The History of the Gaelic Athletic Association in Canada
  
The History of the Gaelic Athletic Association in Canada
Published:
3/1/2013
Format:
E-Book (available as ePub, Mobi, and PDF files) What's This
Pages:
1
ISBN:
978-1-46695-460-1
Print Type:
B/W

The history of Gaelic games in Canada, before the founding of the Gaelic Athletic Association in Ireland in 1884 and in the years since, proves a determination by Irish immigrants who have arrived in numerous provinces of Canada. Through their dedication the flag of Irish sports has flown strong, and will continue to fly in the years to come.

The sporting traditions include the oldest European field game of hurling-a masterful art and the fastest game in the world-in which players use an ash wood stick and a hard ball. Many argue with some conviction, and no small amount of fact to support their case, that Canada's national sport, ice hockey, has its origins in hurling. The word puck is derived from the Irish word poc, which is the action of striking the ball with a hurley.

In 1845, the civic fathers of Quebec City banned the playing of hurling in their narrow streets, while in St. John's, Newfoundland, hurling was being played as early as 1788 at the "Barrens" of the city. The ladies' version of hurling, Camogie, has had its presence on occasion in some Canadian communities. The skilful play of Gaelic Football, which has dominated the sporting scene across the country in many Canadian cities, continues to be the greatest strength in modern times. Along with two other Irish sports of handball and rounders, many wonderful memories for the Canadian-Irish community are celebrated in this book that captures an exciting facet of Irish culture.

Trevor Carolan is the international editor of the Pacific Rim Review of Books (Issue Eleven Spring 2009)

Sport and the Gaels go hand in hand. When the Olympic Games were still but a sparkle in the eye of Zeus, at Ireland's Hill of Tara the Ras Tailetann Games were held in honour of Queen Tailte from 1829 BC to AD 1180. That's a rippin' 3,000 year run, so as Vancouver writer John O'Flynn explains, the Irish got good at organizing these things- normally around a grand fair in which heroic drink had no small part. Unsurprisingly, throughout the Irish Diaspora in particular, the current world-wide Celtic renaissance has brought renewed interest in the unique Irish traditions of hurling and Gaelic Football.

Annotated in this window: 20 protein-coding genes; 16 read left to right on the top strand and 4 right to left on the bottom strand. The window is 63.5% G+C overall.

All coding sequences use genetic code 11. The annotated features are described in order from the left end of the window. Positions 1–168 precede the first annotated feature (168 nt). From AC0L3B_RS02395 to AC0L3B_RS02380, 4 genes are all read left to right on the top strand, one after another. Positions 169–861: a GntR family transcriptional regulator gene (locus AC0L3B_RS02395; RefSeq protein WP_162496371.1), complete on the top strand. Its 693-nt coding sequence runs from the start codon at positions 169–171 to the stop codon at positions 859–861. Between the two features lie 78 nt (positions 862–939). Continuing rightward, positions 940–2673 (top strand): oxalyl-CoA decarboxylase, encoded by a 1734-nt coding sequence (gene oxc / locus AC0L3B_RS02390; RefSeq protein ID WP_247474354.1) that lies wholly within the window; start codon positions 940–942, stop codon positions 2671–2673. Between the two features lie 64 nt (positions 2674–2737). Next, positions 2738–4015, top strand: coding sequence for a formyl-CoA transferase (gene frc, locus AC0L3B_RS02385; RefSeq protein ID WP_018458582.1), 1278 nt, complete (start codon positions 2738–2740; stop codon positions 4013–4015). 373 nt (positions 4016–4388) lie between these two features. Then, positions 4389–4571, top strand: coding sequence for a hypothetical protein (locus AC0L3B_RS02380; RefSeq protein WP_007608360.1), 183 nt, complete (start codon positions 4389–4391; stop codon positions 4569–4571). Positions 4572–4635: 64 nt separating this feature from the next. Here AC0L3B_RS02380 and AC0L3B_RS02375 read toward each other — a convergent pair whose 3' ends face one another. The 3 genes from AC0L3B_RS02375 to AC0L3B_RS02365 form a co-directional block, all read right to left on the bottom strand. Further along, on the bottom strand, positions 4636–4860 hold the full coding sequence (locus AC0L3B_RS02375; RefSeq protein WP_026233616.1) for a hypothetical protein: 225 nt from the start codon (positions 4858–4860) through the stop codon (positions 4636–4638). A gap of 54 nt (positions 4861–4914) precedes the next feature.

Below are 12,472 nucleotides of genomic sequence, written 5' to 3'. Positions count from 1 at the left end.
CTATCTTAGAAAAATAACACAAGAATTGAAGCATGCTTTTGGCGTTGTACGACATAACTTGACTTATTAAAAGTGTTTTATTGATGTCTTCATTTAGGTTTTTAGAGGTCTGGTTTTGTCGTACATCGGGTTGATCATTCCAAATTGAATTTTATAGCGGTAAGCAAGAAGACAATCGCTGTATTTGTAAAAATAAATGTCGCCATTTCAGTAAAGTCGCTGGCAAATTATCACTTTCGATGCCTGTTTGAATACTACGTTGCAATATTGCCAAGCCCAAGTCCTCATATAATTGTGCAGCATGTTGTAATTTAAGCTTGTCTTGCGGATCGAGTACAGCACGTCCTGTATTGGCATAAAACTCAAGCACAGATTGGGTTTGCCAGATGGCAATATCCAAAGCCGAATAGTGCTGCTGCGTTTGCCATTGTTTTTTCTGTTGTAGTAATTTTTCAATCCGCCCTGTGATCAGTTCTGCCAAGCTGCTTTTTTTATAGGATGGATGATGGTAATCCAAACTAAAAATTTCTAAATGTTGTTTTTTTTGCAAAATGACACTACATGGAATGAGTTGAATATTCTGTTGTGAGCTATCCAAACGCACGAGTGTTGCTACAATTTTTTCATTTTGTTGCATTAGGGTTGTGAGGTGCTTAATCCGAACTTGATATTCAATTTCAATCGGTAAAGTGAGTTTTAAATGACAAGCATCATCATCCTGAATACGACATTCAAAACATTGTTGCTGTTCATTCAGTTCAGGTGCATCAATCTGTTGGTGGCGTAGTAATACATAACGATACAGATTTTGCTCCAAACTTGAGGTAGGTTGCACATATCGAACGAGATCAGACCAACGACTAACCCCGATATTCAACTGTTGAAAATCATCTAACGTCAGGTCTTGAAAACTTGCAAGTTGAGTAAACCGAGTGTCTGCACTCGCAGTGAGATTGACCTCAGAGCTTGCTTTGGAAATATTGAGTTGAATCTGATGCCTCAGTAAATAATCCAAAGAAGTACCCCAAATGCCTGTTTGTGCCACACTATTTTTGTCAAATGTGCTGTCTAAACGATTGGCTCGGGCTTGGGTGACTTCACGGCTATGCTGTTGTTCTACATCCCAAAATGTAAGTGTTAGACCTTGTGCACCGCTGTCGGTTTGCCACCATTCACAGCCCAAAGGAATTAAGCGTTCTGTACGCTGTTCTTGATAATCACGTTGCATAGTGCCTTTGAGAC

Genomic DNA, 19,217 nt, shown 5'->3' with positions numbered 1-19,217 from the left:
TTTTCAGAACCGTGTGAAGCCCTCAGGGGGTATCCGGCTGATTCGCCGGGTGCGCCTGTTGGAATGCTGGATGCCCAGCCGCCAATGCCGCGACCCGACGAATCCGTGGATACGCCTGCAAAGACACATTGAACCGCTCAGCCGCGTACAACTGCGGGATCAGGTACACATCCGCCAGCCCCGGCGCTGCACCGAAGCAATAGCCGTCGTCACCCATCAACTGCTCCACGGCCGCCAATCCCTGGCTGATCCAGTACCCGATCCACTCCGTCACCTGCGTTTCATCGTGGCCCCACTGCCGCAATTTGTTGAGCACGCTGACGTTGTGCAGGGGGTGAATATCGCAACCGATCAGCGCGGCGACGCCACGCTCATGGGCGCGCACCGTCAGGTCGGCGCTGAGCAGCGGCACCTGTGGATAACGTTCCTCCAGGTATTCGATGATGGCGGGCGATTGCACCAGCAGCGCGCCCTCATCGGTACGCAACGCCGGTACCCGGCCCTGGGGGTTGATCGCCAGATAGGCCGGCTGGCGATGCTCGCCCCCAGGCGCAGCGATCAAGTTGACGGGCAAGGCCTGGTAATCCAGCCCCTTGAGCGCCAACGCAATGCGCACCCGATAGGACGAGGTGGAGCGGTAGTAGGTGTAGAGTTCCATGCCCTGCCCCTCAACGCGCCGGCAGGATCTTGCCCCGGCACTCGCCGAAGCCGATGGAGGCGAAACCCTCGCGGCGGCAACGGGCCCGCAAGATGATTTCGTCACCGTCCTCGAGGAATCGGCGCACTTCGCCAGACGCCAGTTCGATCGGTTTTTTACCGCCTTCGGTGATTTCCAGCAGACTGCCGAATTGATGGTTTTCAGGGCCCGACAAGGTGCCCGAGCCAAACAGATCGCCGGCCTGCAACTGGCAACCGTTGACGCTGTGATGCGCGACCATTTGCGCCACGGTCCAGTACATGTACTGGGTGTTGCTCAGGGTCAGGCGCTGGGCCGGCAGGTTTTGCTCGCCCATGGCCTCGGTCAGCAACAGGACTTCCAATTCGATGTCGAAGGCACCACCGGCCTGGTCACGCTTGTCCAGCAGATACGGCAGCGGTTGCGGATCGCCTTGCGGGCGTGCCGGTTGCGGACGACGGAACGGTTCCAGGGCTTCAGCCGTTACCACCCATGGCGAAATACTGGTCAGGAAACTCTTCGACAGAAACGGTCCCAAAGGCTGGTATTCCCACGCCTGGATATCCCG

With this impressively researched work, John O'Flynn brings to fruition his archival digging within the Irish-Canadian sporting community. Charting the development of Irish sporting associations from Newfoundland to the west coast, from 1796 to the present, en route O'Flynn does more than simply talk sports. Historical migration patterns, relations between the Irish, French and English, ecclesiastical affiliations, sites of famine monuments, and short profiles of scores of local sporting figures make this volume of cultural history worth leaving on the parlour table for guest browsers.

Much of the actual reporting is of a more recent nature, but the Toronto and Montreal Gaelic athletic scenes are well-covered historically. In an aside to hockey enthusiasts, O'Flynn tracks the various recorded Irish, English and Scots development links to ice-hockey - all had 'hurling', 'bandy', or 'shinty', field sports that involved the use of curved sticks, as did the native Mic Macs. Oddly, he reports that as late as 1875, ice hockey in Montreal was still played mostly by Irish Catholics from McGill University and two bilingual colleges where the Irish taught the game to the French. The rest, as they say, is history.

O'Flynn's anecdotal style is founded on plenty of oral history. Leading up to a tale about the founding of Vancouver's Sons of Erin Gaelic Football Club, he recounts a clash between Vancouver and Seattle Irish clubs in which the Americans had salted hard-boiled priests among their sides. Old warriors remember the incognito priests playing "tough as nails", "the dirtiest ones" on the field. It's all in good fun and is well worth a look.

John O'Flynn's father, Thomas O'Flynn (Kilmeedy, County Limerick), first came to Toronto in 1953, and his late mother, Elizabeth (nee O'Keeffe) (Duagh, County Kerry), arrived together as a married couple in 1962 to British Columbia. John was born in 1964 and attended Vancouver's St. Patrick's Elementary, Vancouver College and graduated from the Seminary of Christ the King in Mission.

John's parents introduced him to Ireland's national games of Gaelic Football and Hurling with the members of the Vancouver Irish Sporting and Social Club. He had the opportunity to represent the club and play Gaelic Football in two North American County Board Championships: 1984 Boston and 1985 Chicago. He attended the founding meeting in Toronto of the Canadian County Board of the Gaelic Athletic Association in 1987 and currently serves as secretary. He has presented workshops on Gaelic Football to teachers and summer camps that introduce the games to youth. John has also served as a referee in both minor and adult games in the United States and Canada.

John resides in the District of North Vancouver, B.C. with his wife, Kathleen, and is father to Matthias, Kristiann, Kelleigh, Emily and Michael. A graduate of Simon Fraser University in Burnaby, John has taught in both denominational and non-denominational schools in Richmond (St. Paul's K-7), Powell River (Assumption K-8), (Vancouver College K-12), West Vancouver (Mulgrave K-12). North Vancouver (Holy Trinity K-7) Vancouver's OLPH K-7 and North Vancouver's St. Pius X (K-7).

John served as a Commissioner on the North Vancouver Museum and Archives Commission. He is presently a Director of the North Vancouver Football Club.

 
 


 

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